...but only if you shoot large format and film.

There’s an increasingly dominant school of thought among photographers that goes something like this:  “Film photography is moribund. It’s fine as a novelty sideline, for someone who’s into that, but it’s just not where the photography world is at anymore, and the outliers need to realize that the debate is over, and has been over. The question is no longer, Film vs. Digital? We’ve moved on, and the challenge now is to effectively appropriate the powerful gifts that digital technology makes available to the photographer.”

National Park Service photographerWell, if you’re of that school of thought, it may be interesting to you to learn that the National Park Service hasn’t gotten the memo. Indeed, they’ve recently put out a memo of their own, listing a job opening for a large format film photographer.

And before you start snickering knowingly, please note that they are wanting to pay this person $100,000. One hundred thousand federal reserve notes for a National Park Service Photographer. [Apply here.]

We’re basically talking about the successor to Ansel Adams.

Would you like to see part of the job description? Get a load of this:

National Park Service photographer“Produces large-format photographic documentation to the Secretary of the Interior’s Standards for the HABS/HAER/HALS permanent collection at the Library of Congress. Develops photographic guidelines and standards for traditional and born-digital photographic processes and products.  Produces exhibition quality prints for exhibition, publication, or other visual purposes.  Evaluates submissions and provides advice and assistance concerning production of photographic documentation for donations to the collection or for mitigation purposes.  Makes presentations about the collection or the programs to various public and private groups.”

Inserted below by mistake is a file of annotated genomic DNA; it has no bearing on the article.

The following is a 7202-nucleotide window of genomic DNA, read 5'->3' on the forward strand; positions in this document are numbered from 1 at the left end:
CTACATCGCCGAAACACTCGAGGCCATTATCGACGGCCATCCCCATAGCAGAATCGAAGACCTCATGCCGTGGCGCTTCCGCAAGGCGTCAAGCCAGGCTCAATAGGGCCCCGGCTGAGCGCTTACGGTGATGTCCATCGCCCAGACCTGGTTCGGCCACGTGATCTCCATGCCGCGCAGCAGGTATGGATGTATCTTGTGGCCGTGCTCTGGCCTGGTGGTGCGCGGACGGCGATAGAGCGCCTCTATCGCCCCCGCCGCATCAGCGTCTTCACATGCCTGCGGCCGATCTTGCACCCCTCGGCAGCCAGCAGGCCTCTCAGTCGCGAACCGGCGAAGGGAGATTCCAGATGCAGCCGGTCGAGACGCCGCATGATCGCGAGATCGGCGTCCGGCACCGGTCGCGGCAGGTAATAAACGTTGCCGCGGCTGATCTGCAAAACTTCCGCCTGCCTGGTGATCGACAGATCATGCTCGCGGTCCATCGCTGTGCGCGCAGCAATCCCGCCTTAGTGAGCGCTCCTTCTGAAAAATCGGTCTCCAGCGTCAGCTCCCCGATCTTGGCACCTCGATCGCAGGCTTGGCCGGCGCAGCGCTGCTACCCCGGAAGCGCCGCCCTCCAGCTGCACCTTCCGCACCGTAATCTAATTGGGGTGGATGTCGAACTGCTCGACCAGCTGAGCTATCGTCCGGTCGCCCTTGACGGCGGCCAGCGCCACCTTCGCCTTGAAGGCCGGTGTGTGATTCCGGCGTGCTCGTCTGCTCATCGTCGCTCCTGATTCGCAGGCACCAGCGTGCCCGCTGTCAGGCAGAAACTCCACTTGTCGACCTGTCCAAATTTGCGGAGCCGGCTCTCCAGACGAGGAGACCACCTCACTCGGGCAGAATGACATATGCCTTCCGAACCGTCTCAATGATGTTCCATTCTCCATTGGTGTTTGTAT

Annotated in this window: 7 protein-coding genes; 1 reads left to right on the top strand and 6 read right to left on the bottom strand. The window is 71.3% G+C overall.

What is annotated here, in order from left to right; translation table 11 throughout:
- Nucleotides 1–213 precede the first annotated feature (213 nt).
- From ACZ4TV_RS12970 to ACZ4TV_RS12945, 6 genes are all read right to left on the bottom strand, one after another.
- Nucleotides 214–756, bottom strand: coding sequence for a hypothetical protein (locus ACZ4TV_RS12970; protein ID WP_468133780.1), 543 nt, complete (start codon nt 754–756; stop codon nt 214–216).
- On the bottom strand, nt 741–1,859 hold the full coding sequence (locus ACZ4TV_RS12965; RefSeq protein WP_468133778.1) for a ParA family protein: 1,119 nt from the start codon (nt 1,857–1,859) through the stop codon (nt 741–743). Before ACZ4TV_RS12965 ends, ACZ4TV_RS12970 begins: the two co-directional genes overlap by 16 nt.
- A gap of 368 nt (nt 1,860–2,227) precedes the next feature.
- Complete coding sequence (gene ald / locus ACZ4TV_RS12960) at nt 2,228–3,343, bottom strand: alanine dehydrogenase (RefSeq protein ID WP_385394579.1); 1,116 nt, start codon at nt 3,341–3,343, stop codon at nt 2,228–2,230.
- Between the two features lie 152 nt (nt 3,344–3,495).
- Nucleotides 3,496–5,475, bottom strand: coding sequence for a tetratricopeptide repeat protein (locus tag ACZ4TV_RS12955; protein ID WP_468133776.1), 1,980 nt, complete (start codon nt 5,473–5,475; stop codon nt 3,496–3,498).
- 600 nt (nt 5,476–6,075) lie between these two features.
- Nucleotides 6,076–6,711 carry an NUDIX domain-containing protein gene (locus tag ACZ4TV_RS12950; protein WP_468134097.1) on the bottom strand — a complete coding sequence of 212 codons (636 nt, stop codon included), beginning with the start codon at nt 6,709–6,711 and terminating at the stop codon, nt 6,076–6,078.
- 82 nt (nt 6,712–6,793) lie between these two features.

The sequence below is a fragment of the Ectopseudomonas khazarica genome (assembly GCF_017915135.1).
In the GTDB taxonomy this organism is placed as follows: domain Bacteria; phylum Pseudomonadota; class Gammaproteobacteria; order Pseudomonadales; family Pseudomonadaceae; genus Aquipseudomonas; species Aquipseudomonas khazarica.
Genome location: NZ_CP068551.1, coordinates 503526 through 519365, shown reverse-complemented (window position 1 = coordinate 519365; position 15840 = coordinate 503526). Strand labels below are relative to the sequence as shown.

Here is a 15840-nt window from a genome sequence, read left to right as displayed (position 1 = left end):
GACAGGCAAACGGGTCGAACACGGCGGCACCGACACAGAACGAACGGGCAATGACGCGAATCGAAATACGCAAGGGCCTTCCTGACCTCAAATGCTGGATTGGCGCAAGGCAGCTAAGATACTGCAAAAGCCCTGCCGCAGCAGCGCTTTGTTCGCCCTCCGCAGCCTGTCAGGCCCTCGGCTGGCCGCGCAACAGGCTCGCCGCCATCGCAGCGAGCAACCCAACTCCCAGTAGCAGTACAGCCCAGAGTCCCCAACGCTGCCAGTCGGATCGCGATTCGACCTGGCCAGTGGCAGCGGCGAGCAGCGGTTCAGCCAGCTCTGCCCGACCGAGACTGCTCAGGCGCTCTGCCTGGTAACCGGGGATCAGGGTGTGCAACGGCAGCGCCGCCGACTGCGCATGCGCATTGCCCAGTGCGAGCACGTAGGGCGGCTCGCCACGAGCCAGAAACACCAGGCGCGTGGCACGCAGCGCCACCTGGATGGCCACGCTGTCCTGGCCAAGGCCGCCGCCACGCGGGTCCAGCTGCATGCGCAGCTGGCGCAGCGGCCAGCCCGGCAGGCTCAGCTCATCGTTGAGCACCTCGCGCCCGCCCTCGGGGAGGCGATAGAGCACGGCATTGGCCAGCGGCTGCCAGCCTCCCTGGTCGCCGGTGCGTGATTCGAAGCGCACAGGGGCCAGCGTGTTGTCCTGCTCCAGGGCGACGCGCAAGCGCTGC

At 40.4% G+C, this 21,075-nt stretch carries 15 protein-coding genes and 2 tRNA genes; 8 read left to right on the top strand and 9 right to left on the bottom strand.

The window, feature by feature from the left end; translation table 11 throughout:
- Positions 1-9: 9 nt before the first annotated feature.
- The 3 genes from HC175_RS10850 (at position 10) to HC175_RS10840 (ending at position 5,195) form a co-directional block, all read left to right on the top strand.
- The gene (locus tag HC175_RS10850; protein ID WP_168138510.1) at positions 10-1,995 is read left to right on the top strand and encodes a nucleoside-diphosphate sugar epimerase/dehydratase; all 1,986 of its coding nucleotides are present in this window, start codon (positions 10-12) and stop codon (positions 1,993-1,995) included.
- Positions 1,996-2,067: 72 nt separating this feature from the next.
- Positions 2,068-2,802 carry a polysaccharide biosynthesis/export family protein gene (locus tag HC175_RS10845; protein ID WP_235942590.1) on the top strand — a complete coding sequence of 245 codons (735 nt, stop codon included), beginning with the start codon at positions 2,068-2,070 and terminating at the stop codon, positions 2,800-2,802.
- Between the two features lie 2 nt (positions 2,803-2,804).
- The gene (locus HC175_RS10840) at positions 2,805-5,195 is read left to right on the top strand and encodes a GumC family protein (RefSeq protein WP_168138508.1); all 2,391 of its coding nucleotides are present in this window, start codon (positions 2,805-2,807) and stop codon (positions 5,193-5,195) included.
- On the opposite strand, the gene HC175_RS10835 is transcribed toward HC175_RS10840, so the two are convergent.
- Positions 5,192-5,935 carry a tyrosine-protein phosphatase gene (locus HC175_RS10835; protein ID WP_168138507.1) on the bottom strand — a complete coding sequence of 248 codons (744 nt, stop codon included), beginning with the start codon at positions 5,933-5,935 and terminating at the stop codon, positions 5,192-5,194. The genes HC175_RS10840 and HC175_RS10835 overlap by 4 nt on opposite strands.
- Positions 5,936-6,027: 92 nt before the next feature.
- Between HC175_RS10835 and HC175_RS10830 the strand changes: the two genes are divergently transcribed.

National Park Service photographerNational Park Service photographerAccording to Phogotraphy, this job will require the use of “large format cameras and related equipment to take and process photographs in a field setting.” And if that isn’t enough to get your pulse elevated—those of you who may be secret filmophiles—there’s this: the person who accepts this job will need to “Operate a photographic laboratory to process film and images and prepare for field work.”


National Park Service photographerIf this position sounds appealing to you, you’ll want to get your application in chop-chop! The deadline is December 15th.

P.S.  If you want to be regaled with a resurrection of the “film vs. digital” discussion, the comment string at the end of the article is magnificent.

National Park Service photographer